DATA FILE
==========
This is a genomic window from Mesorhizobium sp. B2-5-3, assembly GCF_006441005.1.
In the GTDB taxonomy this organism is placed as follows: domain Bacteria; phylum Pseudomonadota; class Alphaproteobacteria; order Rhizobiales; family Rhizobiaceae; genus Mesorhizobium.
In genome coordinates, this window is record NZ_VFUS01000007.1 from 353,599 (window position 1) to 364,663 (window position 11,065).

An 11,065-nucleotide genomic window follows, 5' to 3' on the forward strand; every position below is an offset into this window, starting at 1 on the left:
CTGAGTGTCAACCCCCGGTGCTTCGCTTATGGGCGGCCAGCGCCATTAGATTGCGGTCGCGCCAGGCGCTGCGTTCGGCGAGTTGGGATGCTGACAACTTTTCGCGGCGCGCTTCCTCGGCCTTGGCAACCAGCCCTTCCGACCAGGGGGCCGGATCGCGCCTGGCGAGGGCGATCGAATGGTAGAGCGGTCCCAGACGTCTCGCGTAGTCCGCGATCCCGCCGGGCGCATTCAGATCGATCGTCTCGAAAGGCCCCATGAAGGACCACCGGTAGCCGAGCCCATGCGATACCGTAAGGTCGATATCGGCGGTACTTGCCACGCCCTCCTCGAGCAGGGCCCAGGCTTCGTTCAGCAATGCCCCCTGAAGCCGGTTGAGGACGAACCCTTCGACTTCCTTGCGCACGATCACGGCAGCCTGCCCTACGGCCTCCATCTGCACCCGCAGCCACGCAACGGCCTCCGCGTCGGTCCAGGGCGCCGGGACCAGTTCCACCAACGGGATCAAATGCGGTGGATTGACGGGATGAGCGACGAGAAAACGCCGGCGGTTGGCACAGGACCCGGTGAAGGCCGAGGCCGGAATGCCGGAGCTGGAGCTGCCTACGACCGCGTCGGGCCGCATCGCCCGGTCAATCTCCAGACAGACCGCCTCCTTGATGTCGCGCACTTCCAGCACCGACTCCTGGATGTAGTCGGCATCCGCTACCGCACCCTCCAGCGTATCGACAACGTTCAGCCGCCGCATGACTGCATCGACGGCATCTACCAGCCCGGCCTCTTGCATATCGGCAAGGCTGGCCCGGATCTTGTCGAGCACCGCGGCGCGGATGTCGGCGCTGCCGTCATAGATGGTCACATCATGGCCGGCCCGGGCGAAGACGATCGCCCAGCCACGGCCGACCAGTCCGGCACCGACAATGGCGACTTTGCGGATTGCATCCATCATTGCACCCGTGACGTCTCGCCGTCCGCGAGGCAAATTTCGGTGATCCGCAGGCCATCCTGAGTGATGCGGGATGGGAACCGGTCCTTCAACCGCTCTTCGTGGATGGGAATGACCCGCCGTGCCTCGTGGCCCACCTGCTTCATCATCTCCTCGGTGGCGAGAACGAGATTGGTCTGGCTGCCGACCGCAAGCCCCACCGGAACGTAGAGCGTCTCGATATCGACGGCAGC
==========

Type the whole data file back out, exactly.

This is a genomic window from Mesorhizobium sp. B2-5-3, assembly GCF_006441005.1.
In the GTDB taxonomy this organism is placed as follows: domain Bacteria; phylum Pseudomonadota; class Alphaproteobacteria; order Rhizobiales; family Rhizobiaceae; genus Mesorhizobium.
In genome coordinates, this window is record NZ_VFUS01000007.1 from 353,599 (window position 1) to 364,663 (window position 11,065).

An 11,065-nucleotide genomic window follows, 5' to 3' on the forward strand; every position below is an offset into this window, starting at 1 on the left:
CTGAGTGTCAACCCCCGGTGCTTCGCTTATGGGCGGCCAGCGCCATTAGATTGCGGTCGCGCCAGGCGCTGCGTTCGGCGAGTTGGGATGCTGACAACTTTTCGCGGCGCGCTTCCTCGGCCTTGGCAACCAGCCCTTCCGACCAGGGGGCCGGATCGCGCCTGGCGAGGGCGATCGAATGGTAGAGCGGTCCCAGACGTCTCGCGTAGTCCGCGATCCCGCCGGGCGCATTCAGATCGATCGTCTCGAAAGGCCCCATGAAGGACCACCGGTAGCCGAGCCCATGCGATACCGTAAGGTCGATATCGGCGGTACTTGCCACGCCCTCCTCGAGCAGGGCCCAGGCTTCGTTCAGCAATGCCCCCTGAAGCCGGTTGAGGACGAACCCTTCGACTTCCTTGCGCACGATCACGGCAGCCTGCCCTACGGCCTCCATCTGCACCCGCAGCCACGCAACGGCCTCCGCGTCGGTCCAGGGCGCCGGGACCAGTTCCACCAACGGGATCAAATGCGGTGGATTGACGGGATGAGCGACGAGAAAACGCCGGCGGTTGGCACAGGACCCGGTGAAGGCCGAGGCCGGAATGCCGGAGCTGGAGCTGCCTACGACCGCGTCGGGCCGCATCGCCCGGTCAATCTCCAGACAGACCGCCTCCTTGATGTCGCGCACTTCCAGCACCGACTCCTGGATGTAGTCGGCATCCGCTACCGCACCCTCCAGCGTATCGACAACGTTCAGCCGCCGCATGACTGCATCGACGGCATCTACCAGCCCGGCCTCTTGCATATCGGCAAGGCTGGCCCGGATCTTGTCGAGCACCGCGGCGCGGATGTCGGCGCTGCCGTCATAGATGGTCACATCATGGCCGGCCCGGGCGAAGACGATCGCCCAGCCACGGCCGACCAGTCCGGCACCGACAATGGCGACTTTGCGGATTGCATCCATCATTGCACCCGTGACGTCTCGCCGTCCGCGAGGCAAATTTCGGTGATCCGCAGGCCATCCTGAGTGATGCGGGATGGGAACCGGTCCTTCAACCGCTCTTCGTGGATGGGAATGACCCGCCGTGCCTCGTGGCCCACCTGCTTCATCATCTCCTCGGTGGCGAGAACGAGATTGGTCTGGCTGCCGACCGCAAGCCCCACCGGAACGTAGAGCGTCTCGATATCGACGGCAGC